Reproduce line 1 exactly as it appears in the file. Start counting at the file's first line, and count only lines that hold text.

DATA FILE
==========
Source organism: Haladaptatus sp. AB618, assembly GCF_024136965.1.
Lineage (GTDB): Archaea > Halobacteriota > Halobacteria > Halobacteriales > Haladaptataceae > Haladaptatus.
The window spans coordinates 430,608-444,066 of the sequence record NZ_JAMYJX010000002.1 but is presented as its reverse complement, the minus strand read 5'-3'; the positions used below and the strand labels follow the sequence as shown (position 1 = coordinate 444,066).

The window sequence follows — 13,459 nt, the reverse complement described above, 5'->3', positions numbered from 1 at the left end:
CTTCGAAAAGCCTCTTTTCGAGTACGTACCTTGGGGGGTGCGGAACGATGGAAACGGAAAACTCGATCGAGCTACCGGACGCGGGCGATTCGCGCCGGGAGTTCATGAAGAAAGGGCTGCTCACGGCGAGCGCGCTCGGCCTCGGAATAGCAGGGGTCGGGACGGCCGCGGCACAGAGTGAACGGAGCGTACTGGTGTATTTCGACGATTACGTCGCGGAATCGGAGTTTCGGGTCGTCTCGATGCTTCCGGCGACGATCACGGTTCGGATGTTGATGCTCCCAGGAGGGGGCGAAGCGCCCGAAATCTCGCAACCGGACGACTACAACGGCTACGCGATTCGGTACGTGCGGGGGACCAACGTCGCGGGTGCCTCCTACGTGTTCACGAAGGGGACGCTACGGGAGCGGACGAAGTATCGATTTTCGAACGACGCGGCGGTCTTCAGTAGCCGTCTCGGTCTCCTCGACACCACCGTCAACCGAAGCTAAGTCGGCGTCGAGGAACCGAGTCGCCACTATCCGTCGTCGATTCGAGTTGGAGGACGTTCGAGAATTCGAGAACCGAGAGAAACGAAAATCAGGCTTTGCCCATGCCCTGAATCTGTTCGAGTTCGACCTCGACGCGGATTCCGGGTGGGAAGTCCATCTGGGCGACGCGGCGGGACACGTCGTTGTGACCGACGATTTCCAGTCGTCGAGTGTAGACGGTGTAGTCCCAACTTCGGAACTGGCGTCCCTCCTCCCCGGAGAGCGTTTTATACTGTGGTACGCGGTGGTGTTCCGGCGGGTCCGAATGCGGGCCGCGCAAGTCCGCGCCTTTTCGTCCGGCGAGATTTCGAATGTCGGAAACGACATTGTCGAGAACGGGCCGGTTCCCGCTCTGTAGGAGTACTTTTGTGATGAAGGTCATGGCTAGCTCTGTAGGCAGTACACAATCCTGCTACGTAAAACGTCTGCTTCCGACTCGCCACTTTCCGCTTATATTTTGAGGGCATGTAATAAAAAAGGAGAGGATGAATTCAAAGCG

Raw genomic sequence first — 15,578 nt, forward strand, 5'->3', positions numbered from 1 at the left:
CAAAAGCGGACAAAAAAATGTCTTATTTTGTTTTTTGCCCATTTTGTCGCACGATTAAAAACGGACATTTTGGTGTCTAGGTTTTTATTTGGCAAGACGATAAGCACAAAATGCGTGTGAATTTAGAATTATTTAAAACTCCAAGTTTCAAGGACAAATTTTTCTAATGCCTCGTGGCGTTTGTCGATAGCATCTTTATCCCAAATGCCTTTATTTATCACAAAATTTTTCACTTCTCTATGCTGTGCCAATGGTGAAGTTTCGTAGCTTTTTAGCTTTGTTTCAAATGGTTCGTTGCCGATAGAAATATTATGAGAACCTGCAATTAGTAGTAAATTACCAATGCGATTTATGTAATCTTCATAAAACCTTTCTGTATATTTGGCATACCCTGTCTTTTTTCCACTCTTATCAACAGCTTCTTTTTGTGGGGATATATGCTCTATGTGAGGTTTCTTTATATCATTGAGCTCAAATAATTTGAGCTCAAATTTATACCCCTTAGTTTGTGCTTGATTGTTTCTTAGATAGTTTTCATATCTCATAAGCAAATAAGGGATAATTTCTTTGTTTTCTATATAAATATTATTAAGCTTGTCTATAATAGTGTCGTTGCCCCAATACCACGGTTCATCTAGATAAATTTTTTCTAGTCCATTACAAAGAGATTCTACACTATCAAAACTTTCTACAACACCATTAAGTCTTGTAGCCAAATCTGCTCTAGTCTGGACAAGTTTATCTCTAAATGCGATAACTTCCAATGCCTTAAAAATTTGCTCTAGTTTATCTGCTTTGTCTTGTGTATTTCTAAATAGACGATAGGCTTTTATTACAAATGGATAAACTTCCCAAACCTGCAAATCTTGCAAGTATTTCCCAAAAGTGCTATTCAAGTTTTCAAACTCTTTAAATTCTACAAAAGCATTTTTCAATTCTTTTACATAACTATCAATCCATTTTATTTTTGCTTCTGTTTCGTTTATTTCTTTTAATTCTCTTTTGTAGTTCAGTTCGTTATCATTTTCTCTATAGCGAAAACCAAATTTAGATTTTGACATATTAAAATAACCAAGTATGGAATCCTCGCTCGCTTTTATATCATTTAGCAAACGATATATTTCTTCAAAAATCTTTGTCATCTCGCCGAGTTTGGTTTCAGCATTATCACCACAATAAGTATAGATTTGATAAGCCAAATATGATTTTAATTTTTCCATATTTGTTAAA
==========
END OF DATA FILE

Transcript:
Source organism: Haladaptatus sp. AB618, assembly GCF_024136965.1.